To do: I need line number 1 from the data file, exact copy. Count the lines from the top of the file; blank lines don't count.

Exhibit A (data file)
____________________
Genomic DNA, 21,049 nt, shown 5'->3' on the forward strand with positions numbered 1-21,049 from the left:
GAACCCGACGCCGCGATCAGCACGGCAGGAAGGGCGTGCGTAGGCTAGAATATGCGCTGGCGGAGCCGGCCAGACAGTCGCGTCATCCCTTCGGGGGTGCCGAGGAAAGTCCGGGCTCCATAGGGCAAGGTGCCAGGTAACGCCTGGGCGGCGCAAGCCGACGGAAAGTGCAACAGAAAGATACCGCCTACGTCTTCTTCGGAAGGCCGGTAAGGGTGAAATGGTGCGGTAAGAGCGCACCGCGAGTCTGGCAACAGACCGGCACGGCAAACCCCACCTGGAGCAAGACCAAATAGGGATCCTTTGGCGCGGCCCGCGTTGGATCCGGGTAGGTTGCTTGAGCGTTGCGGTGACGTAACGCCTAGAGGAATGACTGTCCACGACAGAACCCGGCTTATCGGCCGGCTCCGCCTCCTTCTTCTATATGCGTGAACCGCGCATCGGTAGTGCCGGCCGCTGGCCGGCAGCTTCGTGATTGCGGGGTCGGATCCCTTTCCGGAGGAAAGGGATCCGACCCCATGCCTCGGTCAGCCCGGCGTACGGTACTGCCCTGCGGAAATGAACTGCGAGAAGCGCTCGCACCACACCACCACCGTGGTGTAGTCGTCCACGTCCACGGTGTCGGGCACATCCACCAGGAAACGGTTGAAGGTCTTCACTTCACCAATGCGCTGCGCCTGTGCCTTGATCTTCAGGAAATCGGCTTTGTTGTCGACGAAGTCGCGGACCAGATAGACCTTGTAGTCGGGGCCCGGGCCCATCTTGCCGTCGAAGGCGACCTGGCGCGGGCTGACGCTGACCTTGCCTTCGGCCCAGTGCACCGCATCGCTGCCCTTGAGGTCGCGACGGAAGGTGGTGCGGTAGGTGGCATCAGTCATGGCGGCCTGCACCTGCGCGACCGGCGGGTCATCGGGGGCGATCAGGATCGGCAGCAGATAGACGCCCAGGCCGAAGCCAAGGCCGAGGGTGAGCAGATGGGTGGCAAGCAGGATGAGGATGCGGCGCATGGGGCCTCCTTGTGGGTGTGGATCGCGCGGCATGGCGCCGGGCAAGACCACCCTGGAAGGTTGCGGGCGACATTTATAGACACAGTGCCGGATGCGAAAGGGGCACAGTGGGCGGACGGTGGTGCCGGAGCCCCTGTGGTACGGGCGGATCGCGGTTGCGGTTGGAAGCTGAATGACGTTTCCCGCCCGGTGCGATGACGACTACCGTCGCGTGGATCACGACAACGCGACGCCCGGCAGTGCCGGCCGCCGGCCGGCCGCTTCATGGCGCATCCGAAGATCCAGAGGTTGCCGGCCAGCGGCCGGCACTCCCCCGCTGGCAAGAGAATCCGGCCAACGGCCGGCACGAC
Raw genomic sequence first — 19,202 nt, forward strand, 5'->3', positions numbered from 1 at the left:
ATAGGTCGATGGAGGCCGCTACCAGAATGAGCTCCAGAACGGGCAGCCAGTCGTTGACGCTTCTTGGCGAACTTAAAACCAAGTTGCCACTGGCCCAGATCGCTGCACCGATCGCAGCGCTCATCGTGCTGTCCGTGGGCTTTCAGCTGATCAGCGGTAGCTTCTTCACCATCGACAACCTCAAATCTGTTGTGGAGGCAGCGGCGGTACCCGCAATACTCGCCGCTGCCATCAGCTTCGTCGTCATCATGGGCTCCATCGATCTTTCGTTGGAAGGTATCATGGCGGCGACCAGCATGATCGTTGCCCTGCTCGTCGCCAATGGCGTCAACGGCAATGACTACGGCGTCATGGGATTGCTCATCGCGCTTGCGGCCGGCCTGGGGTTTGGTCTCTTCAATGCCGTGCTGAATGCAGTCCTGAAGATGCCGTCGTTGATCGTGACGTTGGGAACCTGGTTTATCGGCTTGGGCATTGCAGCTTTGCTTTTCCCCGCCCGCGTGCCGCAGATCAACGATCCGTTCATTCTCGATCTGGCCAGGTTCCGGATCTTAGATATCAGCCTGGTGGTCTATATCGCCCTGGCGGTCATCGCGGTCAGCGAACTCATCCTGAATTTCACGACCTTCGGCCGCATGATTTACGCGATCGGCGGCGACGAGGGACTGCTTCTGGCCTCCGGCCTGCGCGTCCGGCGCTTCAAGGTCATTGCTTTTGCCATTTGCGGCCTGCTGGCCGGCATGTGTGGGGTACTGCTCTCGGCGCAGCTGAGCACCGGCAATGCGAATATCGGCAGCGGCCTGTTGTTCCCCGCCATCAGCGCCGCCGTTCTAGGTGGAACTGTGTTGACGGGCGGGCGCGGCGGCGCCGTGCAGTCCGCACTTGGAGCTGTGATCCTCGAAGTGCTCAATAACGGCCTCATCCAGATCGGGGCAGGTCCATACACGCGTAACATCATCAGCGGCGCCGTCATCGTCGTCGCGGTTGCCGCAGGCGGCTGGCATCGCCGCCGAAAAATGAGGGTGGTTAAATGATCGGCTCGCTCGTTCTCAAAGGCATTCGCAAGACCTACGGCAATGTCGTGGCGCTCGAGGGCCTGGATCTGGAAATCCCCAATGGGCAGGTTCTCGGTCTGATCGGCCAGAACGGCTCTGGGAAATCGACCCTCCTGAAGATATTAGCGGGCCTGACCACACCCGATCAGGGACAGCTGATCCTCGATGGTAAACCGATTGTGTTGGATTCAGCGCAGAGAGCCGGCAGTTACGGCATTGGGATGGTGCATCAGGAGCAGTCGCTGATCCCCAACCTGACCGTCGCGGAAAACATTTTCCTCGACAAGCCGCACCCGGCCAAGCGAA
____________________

Genomic DNA, 21,049 nt, shown 5'->3' on the forward strand with positions numbered 1-21,049 from the left: